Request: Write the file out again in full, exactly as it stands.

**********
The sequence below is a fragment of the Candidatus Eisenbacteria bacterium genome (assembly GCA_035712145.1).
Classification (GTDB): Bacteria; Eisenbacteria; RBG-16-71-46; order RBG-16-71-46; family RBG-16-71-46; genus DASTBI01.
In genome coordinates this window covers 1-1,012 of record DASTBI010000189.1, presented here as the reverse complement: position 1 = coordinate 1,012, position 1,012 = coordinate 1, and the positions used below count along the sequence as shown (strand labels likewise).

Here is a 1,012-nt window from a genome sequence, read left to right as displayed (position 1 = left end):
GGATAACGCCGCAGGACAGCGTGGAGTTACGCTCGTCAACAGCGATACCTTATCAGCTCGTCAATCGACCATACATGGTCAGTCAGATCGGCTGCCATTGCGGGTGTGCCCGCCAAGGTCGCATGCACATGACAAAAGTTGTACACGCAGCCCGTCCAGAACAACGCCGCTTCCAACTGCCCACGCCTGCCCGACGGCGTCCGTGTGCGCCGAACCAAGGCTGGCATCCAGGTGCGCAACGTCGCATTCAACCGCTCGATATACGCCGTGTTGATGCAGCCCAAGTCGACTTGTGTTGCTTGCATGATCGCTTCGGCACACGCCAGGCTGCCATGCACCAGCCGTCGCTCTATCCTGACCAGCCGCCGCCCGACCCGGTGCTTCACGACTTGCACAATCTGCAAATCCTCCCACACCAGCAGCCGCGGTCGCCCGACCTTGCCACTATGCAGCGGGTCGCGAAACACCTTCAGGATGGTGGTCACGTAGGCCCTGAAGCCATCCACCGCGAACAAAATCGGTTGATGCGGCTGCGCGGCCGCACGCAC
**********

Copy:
The sequence below is a fragment of the Candidatus Eisenbacteria bacterium genome (assembly GCA_035712145.1).
Classification (GTDB): Bacteria; Eisenbacteria; RBG-16-71-46; order RBG-16-71-46; family RBG-16-71-46; genus DASTBI01.
In genome coordinates this window covers 1-1,012 of record DASTBI010000189.1, presented here as the reverse complement: position 1 = coordinate 1,012, position 1,012 = coordinate 1, and the positions used below count along the sequence as shown (strand labels likewise).

Here is a 1,012-nt window from a genome sequence, read left to right as displayed (position 1 = left end):
GGATAACGCCGCAGGACAGCGTGGAGTTACGCTCGTCAACAGCGATACCTTATCAGCTCGTCAATCGACCATACATGGTCAGTCAGATCGGCTGCCATTGCGGGTGTGCCCGCCAAGGTCGCATGCACATGACAAAAGTTGTACACGCAGCCCGTCCAGAACAACGCCGCTTCCAACTGCCCACGCCTGCCCGACGGCGTCCGTGTGCGCCGAACCAAGGCTGGCATCCAGGTGCGCAACGTCGCATTCAACCGCTCGATATACGCCGTGTTGATGCAGCCCAAGTCGACTTGTGTTGCTTGCATGATCGCTTCGGCACACGCCAGGCTGCCATGCACCAGCCGTCGCTCTATCCTGACCAGCCGCCGCCCGACCCGGTGCTTCACGACTTGCACAATCTGCAAATCCTCCCACACCAGCAGCCGCGGTCGCCCGACCTTGCCACTATGCAGCGGGTCGCGAAACACCTTCAGGATGGTGGTCACGTAGGCCCTGAAGCCATCCACCGCGAACAAAATCGGTTGATGCGGCTGCGCGGCCGCACGCAC